It took a moment before Sam’s lower lip began to quiver, then his nostrils flared and his eyes welled with tears. He began to sob the way people do when they don’t care who’s looking. He broke down and wept. It was only after catching his breath that he could talk about all the awful stuff going on at home. About absent parents and sporadic love. About basketball being his favorite escape and now he was afraid he’d lost that because of his blow up in my class.

Sam didn’t hate me. He didn’t hate the school. He hates the cards life dealt him and he doesn’t know how to respond. He was testing us – testing me – to see if I’d return hurt for hurt. And, even though I wanted to, I didn’t. And I’m so glad I didn’t. As Fr. Greg Boyle writes in Tattoos on the Heart, “Here is what we seek: a compassion that can stand in awe at what the poor have to carry rather than stand in judgment at how they carry it.”


Fast forward to our first Kairos retreat. As everybody who’s been on a Kairos knows, it’s a retreat of tradition, led by the peers of the students who attend them. And since it’s peer-led, the retreat gets shaped and reshaped each year, riddled with new surprises as it passes through the hands of the students (and supportive faculty and parents) who run it. Since this was our first retreat we needed someone to bring this tradition to our students; so we asked some college students to come help our students get a feel for what Kairos meant and how they could be leaders of it themselves.

Now, even though these college leaders didn’t know our students well, things went well at first. The college students got up and modelled their talks, the kids listened and learned. But after a couple hours or more the students in my small group were getting squirrely, chatting and fidgeting. One of the frustrated college leaders started to reprimand our students for their lack of attention.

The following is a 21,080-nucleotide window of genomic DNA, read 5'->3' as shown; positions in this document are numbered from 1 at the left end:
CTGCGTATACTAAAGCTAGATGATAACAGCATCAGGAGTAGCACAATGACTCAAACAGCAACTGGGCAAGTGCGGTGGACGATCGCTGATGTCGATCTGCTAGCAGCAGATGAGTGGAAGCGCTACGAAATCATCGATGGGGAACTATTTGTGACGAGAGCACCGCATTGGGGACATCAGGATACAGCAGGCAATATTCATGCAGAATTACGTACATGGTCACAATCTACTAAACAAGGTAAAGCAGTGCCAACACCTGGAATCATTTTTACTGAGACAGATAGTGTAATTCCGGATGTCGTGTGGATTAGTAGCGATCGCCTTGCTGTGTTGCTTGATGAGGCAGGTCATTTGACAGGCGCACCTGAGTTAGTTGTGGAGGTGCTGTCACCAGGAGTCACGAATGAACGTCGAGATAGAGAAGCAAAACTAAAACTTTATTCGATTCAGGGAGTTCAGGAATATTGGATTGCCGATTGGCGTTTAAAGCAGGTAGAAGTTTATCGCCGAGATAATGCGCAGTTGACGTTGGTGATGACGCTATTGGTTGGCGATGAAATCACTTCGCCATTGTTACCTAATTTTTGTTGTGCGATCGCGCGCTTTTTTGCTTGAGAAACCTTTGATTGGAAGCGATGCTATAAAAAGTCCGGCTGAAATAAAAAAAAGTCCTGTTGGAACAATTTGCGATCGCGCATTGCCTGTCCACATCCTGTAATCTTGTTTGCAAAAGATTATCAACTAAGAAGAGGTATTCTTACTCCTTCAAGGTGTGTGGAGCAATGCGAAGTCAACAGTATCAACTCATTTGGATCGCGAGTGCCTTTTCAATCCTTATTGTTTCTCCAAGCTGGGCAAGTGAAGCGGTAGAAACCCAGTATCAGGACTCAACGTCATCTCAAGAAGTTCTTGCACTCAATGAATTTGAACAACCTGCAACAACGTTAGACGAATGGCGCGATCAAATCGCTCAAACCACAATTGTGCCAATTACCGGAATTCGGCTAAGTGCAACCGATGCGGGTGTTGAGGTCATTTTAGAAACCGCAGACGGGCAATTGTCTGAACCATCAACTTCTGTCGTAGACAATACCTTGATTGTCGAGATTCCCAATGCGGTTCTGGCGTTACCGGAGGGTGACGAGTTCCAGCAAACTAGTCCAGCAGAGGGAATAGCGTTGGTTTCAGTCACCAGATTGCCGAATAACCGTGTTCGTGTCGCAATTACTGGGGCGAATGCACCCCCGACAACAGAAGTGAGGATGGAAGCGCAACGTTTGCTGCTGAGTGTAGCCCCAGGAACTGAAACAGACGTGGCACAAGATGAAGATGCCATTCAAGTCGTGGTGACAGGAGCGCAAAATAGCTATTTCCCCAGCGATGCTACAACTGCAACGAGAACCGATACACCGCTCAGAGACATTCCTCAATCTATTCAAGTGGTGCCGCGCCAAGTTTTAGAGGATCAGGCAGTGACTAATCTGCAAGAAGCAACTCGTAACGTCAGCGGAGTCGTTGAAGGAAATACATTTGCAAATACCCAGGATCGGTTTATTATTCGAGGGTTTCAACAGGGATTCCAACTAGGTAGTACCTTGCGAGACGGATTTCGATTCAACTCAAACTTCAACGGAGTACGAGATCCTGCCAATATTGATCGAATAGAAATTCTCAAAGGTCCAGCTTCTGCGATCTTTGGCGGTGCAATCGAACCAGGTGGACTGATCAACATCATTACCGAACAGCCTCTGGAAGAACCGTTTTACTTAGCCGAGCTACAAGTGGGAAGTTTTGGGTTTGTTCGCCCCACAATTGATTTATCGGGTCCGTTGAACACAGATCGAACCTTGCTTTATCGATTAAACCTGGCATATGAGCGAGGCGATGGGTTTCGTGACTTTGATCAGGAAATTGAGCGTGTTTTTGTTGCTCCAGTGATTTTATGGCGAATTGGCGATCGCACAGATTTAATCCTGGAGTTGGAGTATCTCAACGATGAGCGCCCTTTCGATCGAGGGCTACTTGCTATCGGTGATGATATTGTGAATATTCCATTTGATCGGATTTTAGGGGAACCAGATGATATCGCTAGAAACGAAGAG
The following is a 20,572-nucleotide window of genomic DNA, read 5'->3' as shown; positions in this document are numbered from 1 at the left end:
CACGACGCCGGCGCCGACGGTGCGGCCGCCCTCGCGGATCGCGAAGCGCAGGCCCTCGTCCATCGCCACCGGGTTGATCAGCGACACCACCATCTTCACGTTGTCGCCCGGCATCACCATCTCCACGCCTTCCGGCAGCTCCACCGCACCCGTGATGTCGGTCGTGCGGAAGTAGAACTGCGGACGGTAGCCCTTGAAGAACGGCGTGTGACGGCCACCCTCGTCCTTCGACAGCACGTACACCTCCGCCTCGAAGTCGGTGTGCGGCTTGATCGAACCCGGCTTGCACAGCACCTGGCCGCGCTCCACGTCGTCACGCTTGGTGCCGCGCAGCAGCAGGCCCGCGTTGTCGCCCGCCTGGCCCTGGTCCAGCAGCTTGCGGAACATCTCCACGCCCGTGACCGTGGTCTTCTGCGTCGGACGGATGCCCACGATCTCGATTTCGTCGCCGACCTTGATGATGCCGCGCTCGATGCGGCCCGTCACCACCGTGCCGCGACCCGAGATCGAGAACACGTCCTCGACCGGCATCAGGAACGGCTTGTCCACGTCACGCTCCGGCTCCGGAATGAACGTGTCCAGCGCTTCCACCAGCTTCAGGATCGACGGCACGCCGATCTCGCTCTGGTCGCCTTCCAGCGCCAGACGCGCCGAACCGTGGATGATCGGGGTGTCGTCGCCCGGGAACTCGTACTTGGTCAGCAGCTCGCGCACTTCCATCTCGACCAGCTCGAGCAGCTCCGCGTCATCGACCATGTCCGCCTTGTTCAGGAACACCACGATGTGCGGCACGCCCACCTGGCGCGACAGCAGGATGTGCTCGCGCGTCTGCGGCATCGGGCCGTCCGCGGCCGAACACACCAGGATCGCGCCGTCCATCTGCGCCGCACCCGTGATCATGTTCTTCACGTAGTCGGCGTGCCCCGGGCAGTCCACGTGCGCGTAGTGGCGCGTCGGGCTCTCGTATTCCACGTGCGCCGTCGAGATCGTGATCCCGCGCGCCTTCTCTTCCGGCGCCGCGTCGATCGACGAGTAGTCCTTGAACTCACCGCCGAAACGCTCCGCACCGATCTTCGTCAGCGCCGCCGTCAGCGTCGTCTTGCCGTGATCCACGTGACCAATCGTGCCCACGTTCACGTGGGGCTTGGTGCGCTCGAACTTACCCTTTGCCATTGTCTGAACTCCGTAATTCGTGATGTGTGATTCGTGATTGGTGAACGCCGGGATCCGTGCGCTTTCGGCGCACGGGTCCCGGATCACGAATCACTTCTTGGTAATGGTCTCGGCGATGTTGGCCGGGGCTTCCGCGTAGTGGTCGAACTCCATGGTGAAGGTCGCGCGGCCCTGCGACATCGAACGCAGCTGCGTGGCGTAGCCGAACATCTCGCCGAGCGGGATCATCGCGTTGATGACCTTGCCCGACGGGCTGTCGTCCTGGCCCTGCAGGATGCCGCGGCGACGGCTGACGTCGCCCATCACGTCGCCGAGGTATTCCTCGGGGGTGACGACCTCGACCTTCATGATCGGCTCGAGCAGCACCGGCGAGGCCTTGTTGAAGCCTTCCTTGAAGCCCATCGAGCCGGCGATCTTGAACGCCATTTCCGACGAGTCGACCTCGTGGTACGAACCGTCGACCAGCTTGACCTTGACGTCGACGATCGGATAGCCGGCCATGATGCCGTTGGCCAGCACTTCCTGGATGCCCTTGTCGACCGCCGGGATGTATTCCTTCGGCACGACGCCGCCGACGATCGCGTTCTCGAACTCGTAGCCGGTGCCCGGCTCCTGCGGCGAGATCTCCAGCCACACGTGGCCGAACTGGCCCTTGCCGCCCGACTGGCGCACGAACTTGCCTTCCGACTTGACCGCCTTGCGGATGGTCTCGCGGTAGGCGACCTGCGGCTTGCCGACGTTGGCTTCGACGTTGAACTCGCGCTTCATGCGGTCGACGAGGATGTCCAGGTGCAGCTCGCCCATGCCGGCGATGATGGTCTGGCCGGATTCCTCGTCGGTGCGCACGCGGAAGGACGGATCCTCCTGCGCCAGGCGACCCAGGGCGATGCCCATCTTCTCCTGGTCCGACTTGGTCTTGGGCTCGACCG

A fellow teacher gently stepped in, saying, “don’t worry about disciplining the students, we’ll handle that.”

“I can do it,” he replied tartly, “you just need to tell them to be more respectful. It’s not that hard.”

Maybe I’ve grown soft (or just inured to the constant undercurrent of chatter), but in that moment I felt a surge of defensiveness for my students that I can only describe as… parental. Because compassion is that hard. And patience is that hard. And, for our kids, giving respect is that hard – especially when you’re not used to receiving it.

I felt proud that, despite all the needs and life-limiting challenges they face, our students have made it this far. I felt proud that they were willing to give up a weekend to be vulnerable before God and one other. I’m just so proud of them – and that makes me protective.


Our kids bring their burdens and hurts. And, in that unconscious way of teenagers, they’re crying out for someone to hear them crying for attention and love. Writes Boyle:

Compassion isn’t just about feeling the pain of others; it’s about bringing them in toward yourself. If we love what God loves, then, in compassion, margins get erased. “Be compassionate as God is compassionate,” means the dismantling of barriers that exclude.

Sam’s a junior now, and he’s still no angel. But now he seeks me out and throws his arm over my shoulder as we walk down a crowded high school hallway, and tells me about how life is going.

Compassion is that hard.  But it’s worth it.

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The cover image, by Flickr user 1Q78, can be found here.